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Prescription stimulants, such as Adderall, are commonly used as long-term treatment for Attention Deficit Hyperactivity Disorder (ADHD). Prolonged benefits seen by individuals with ADHD who have been prescribed Adderall include enhancement in focus, concentration, memory, and other executive functions. Many college students take Adderall illicitly to achieve these desired effects. When Adderall leaves the bloodstream, dopamine levels drop drastically, adversely affecting mood, appetite, and other physiological functions. The comorbidity of mental illnesses with ADHD and the effects of Adderall have been studied, but associations pertaining to mental health and unprescribed Adderall have not been explored. Therefore, the investigation of the comorbidities of emotional health with illicit Adderall usage fills a gap. The purpose of this study was to explore the relationship between illicit ADHD medication usage and emotional health of college students. This study gathered self-reported survey responses from 761 college students regarding experiences with ADHD medication along with diet, mental, emotional and physical health, and prior knowledge about illicit Adderall usage. The survey was built in Google Forms; data was analyzed using Pearson’s Correlation Coefficient in SPSS, Version 26.0. Individuals reported feelings of restlessness, nervousness, hopelessness, worthlessness and depression based on a descriptive scale. Data indicated positive correlations between illicit Adderall usage and poor mental health. As Adderall is commonly abused by students not diagnosed with ADHD, minimal evidence exists indicating increased neurocognitive performance, suggesting emotional and mental health are negatively affected. This investigation supports previous conclusions that ADHD medication negatively impacts various emotions and mental health.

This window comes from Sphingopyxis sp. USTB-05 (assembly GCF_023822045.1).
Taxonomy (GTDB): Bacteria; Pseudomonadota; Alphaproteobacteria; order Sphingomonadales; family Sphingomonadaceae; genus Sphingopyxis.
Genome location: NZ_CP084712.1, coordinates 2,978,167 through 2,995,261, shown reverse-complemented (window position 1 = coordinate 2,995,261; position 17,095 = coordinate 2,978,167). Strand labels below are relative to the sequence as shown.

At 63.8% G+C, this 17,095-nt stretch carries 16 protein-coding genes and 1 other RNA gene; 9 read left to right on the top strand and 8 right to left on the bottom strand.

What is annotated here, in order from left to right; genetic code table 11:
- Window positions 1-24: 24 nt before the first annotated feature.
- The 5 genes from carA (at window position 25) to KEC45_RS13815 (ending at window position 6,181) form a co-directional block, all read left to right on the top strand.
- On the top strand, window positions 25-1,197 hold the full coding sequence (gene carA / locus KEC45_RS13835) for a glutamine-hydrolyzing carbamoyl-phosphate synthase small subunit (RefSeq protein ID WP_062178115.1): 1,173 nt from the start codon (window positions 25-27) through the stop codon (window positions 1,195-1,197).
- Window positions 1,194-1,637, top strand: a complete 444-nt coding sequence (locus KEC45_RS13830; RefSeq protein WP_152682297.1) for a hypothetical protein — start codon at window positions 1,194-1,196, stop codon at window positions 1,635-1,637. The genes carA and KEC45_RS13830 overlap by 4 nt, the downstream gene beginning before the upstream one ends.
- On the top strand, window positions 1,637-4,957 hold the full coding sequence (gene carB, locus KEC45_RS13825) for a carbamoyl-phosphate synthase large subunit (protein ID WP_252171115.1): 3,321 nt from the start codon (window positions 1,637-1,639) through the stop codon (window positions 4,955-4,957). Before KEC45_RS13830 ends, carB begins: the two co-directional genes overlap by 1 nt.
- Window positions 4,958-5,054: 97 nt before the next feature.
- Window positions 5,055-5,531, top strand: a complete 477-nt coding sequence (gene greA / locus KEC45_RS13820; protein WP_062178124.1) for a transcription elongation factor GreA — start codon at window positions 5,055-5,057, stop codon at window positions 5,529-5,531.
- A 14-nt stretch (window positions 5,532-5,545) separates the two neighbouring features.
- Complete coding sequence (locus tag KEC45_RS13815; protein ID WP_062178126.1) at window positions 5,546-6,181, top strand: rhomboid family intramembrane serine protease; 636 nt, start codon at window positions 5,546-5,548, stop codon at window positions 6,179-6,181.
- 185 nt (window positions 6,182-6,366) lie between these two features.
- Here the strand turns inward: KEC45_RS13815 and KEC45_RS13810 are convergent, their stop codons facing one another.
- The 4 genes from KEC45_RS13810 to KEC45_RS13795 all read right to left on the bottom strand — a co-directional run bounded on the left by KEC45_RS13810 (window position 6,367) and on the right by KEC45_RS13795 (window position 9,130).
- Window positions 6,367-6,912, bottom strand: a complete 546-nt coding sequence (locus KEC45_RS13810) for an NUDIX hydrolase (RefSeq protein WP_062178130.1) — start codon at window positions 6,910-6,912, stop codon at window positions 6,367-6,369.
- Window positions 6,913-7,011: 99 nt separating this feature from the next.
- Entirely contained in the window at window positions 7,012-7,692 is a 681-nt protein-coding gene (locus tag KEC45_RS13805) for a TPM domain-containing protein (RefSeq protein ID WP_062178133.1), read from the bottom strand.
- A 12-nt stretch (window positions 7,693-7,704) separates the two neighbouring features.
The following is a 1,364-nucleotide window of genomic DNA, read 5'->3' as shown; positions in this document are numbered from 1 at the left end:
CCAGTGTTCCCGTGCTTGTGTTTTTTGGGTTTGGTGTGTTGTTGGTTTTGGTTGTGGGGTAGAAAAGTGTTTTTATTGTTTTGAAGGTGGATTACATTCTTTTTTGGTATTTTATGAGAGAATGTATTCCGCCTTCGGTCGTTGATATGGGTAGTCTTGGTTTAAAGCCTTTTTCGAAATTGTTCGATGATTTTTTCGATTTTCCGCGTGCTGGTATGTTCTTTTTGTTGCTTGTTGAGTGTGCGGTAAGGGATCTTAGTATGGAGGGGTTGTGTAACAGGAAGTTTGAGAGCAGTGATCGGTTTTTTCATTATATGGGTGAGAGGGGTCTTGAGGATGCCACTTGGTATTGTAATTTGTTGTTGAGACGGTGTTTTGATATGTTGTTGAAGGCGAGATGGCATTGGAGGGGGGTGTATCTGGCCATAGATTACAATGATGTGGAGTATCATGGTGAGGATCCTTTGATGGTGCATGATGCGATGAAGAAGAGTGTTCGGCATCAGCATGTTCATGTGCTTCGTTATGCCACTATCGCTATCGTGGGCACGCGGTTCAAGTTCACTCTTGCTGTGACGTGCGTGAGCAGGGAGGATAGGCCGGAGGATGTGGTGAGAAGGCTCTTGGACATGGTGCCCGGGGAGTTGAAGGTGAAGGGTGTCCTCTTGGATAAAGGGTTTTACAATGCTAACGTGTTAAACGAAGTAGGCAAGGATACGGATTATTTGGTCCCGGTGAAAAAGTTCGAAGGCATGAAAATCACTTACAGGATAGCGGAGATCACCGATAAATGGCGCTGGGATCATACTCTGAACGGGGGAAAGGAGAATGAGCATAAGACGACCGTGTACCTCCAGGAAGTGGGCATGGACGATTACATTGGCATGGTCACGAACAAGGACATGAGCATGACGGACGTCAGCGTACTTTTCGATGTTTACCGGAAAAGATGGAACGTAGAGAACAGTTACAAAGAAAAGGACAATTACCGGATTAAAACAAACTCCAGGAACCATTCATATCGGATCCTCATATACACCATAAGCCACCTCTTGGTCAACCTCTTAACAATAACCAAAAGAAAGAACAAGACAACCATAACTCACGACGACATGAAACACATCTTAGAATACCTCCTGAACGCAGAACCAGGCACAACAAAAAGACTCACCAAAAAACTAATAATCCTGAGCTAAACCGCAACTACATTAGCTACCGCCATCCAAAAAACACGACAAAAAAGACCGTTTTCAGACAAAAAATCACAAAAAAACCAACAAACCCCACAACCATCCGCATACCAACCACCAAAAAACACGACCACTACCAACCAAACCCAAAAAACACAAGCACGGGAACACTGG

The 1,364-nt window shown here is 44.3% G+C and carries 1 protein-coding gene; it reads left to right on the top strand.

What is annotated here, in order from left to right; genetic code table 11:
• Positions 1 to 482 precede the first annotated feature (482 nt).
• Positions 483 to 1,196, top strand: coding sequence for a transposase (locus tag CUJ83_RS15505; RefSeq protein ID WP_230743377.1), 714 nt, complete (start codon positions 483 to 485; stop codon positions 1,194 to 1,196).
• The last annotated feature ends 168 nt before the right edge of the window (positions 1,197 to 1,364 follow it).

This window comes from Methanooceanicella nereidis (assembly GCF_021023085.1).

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Investigating the Correlations Between Illicit ADHD Medication Use and Emotional Health